Timing: Over-winter survival is important as spring plant population influences yield potential. Spring populations in some regions are about 15% lower than autumn populations.  Sowing date has the greatest effect on establishment, with establishment decreasing from about 70% for September to early October sowings to 60% in late October, to less than 50% in November and later (Blake et al, 2003). The effect of sowing date appeared to be caused by lower soil temperatures, with establishment decreasing rapidly when the soil temperature at 10cm depth fell below 8°C. 

Temperature: There are consistent effects of soil temperature. When sown at a depth of 10cm optimum soil temperatures are 8-12°C for earlier drillings and 12-16°C for later drillings. The different optimum temperatures according to sowing date are thought to be due to interactions with soil moisture. 

Many growers do not keep records of exactly where individual seed batches were sown, the number of seeds sown, or the number of plants established, making it difficult to find an exact cause of germination failure.  Batches of seed can be mixed or blended, either in the hopper of the seed drill or beforehand and sown in more than one location.  This means that effects of seed batch on germination are not always obvious. 

Post-Sowing Conditions

The effect of weather conditions is complex, with post-drilling rainfall improving establishment when the soil temperature is above 12°C, but decreasing establishment when it is below 12°C.  

Waterlogging has been shown to prevent oxygen diffusion to respiring plant tissues. Although most emerging seeds and plants can survive short periods, if soils are waterlogged for an extended period plants will die.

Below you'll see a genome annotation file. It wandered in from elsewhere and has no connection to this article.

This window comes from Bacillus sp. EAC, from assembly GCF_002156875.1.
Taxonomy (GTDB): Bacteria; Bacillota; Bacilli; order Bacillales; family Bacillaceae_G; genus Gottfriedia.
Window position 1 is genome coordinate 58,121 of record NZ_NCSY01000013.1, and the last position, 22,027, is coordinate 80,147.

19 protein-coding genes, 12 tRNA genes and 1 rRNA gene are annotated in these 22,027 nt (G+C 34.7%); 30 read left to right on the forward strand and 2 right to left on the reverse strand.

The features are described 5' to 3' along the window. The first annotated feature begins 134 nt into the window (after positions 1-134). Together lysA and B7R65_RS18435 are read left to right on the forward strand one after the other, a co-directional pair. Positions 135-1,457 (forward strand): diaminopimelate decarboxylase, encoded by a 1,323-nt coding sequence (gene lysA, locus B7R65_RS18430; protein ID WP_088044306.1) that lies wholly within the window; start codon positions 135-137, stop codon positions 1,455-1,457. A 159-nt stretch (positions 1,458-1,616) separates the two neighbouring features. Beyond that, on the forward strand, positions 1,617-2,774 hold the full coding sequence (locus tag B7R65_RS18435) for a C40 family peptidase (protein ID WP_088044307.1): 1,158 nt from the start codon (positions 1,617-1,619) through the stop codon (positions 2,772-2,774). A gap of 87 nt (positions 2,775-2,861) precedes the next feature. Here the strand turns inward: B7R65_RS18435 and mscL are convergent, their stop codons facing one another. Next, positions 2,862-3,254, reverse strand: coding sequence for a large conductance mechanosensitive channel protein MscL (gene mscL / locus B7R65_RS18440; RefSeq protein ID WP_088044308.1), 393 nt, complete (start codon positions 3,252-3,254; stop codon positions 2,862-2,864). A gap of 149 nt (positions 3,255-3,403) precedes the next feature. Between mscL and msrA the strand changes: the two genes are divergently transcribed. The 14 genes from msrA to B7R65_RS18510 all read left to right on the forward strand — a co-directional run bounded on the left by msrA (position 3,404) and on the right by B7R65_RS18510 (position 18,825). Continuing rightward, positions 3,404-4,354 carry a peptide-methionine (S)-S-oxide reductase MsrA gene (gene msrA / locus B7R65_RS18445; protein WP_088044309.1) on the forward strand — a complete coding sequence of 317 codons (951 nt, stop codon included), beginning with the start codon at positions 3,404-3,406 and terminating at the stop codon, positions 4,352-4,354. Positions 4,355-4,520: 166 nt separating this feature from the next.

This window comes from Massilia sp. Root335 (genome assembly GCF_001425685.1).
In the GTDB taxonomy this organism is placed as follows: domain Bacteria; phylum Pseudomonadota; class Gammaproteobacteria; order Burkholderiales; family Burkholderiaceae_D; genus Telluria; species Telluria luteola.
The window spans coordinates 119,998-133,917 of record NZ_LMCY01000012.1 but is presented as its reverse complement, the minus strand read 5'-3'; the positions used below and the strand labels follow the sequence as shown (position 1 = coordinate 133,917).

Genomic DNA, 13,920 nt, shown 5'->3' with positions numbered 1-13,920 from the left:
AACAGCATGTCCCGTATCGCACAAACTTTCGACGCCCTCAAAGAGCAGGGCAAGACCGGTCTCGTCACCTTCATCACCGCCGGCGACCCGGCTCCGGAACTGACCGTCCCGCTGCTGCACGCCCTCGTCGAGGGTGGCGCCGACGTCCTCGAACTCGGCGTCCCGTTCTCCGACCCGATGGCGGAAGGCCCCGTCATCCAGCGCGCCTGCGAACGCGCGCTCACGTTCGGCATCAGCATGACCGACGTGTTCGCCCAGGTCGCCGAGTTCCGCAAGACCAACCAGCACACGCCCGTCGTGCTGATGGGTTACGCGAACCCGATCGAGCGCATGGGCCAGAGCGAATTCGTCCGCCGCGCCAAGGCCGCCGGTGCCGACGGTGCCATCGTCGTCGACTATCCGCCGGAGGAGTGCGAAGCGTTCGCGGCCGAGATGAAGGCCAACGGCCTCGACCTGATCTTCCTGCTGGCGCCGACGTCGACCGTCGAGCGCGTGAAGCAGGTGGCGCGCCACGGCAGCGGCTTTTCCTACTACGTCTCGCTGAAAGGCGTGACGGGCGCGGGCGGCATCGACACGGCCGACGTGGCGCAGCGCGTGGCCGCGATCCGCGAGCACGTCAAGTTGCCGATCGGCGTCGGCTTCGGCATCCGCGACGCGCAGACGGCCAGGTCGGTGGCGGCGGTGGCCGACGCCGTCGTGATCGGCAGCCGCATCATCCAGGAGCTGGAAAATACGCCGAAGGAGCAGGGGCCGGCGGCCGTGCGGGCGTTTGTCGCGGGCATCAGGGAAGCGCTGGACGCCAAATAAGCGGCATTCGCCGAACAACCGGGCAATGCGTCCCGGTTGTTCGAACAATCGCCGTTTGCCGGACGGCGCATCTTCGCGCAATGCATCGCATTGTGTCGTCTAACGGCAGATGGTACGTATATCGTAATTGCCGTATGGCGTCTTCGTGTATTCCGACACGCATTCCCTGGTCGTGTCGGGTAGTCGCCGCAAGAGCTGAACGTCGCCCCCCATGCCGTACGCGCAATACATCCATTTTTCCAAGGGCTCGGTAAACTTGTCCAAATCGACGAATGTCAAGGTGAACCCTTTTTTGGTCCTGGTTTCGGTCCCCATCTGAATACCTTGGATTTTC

Frost heave can occur where soil surface structure is such that when ground frosts occur the soil particles freeze together and expand damaging the shoots of protruding seedlings. This is most common on light structureless soils, or where more full-bodied soils are over-cultivated leaving an excess of fine surface tilth. 

Factors influencing the percentage of variance in establishment (source: AHDB).

Our third and final part of this series of articles covers the pests and diseases that can affect crop germination.

[1] Tillering begins around 40 days after planting and can last up to 120 days.

About the Author

James has over 20 years’ experience in his field, and is experienced in investigating the causes of plant diseases, crop failures and spoilage of fresh produce. 

He has worked on projects to breed genetic resistance to diseases in oilseed crops and published research into the effects of climate change on plant diseases in the UK.  James has also managed a portfolio of field and glasshouse research projects, gaining extensive experience in plant disease diagnostic techniques. 

James joined Hawkins as a Senior Associate based in our Reigate office after four years at Berry Gardens Growers, the UK’s leading berry and stone fruit cooperative.  During his tenure, he set up the plant disease diagnostic laboratory, and used his expertise to diagnose crop problems and fruit rots and advise growers on disease management strategies. 

James has investigated cases of crop germination failure, crop storage problems, fallen trees, mould contamination, pesticide damage, wildfires and plant disease outbreaks in domestic and commercial settings.